(De/Re)-Compositions Expressed Systematically via MDH-Based Schedules
Achieving the full performance potential of modern architectures, such as GPU and CPU, is complex: computations have to be efficiently de-composed for the memory and core hierarchies of architectures, and the computed intermediate results have to be re-composed to the final result (we say “(de-)composition” for short). State-of-the-art code generation approaches often achieve high performance by allowing an expert user to express (de-)compositions in form of a so-called “scheduling program”. However, the scheduling languages of existing approaches usually rely on a vast set of low-level commands that have to be combined in complex and error-prone ways to express a well-performing (de-)composition of computations.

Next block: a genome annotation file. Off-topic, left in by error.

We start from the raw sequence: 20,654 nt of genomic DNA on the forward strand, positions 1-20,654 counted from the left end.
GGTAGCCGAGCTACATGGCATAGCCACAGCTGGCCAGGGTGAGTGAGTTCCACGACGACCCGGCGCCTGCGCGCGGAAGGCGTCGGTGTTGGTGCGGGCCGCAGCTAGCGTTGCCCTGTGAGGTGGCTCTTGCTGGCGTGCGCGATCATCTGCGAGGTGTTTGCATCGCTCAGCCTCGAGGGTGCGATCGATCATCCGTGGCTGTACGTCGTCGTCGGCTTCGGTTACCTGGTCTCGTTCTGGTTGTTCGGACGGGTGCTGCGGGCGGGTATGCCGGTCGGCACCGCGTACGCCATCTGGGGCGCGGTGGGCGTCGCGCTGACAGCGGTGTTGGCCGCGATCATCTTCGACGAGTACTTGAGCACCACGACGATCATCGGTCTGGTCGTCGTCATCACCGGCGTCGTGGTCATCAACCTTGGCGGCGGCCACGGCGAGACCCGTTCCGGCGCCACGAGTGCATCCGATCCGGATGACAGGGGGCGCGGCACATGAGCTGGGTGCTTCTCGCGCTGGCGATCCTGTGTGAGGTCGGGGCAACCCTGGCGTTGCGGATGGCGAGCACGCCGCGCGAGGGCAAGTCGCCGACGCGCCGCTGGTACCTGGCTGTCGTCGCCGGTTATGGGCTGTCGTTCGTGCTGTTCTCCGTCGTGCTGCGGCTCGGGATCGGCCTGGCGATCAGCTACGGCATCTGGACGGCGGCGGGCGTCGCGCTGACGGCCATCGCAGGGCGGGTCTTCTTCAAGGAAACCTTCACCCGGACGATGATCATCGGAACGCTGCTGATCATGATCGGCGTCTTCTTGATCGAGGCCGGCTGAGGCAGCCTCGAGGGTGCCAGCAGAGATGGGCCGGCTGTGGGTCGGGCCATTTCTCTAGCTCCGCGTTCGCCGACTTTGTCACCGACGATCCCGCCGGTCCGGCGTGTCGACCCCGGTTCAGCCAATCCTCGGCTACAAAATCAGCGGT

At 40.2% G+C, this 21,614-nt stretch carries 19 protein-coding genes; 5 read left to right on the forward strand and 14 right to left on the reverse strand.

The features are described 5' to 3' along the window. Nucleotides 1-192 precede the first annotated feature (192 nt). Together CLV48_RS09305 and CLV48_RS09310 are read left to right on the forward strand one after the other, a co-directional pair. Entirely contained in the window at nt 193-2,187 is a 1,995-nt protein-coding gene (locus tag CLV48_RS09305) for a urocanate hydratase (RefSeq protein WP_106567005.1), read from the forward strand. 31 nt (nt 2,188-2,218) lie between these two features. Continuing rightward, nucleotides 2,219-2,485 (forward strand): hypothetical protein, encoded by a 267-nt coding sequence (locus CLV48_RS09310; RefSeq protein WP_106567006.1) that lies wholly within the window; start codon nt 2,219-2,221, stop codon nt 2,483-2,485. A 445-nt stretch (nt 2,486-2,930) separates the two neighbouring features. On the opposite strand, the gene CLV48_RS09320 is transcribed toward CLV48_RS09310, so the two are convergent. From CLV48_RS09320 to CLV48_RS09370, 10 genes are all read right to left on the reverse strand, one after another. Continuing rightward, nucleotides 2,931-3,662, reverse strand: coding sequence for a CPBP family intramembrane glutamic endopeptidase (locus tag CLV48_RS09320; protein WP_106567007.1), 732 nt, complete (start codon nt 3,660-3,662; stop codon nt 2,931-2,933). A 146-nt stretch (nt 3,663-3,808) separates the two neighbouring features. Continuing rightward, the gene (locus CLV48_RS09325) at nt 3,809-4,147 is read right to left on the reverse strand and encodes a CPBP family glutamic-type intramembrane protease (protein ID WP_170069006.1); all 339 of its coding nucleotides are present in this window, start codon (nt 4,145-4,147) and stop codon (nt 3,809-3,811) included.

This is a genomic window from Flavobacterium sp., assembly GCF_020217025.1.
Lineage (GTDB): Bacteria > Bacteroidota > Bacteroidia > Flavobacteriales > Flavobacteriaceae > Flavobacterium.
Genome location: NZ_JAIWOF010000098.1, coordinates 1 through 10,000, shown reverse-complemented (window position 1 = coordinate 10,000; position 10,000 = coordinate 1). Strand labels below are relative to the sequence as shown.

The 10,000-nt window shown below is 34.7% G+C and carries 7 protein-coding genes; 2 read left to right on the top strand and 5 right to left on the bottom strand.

We introduce a new scheduling language, based on the formalism of “Multi-Dimensional Homomorphisms~(MDH)”. In contrast to existing scheduling languages, our MDH-based language is designed to systematically (de-)compose computations for the memory and core hierarchies of parallel architectures using a single, high-level scheduling primitive only. We show that our scheduling primitive is easy to use and yet expressive enough to express well-performing (de-)compositions of popular related approaches, e.g., the TVM compiler, for MDH-supported computations (such as linear algebra routines and stencil computations). Moreover, our language is designed as auto-tunable, i.e., each optimization decision can optionally be left to the auto-tuning engine of our system, and our system can automatically recommend complete schedules for the user, based on its auto-tuning capabilities. Also, by relying on the MDH approach, we can formally guarantee the correctness of optimizations expressed in our language, thereby further enhancing user experience. Our experiments on GPU and CPU confirm that we can express optimizations that cannot be expressed straightforwardly (or at all) in TVM’s scheduling language, thereby achieving higher performance than TVM, and also vendor libraries provided by NVIDIA and Intel, for time-intensive computations used in real-world deep learning neural networks.
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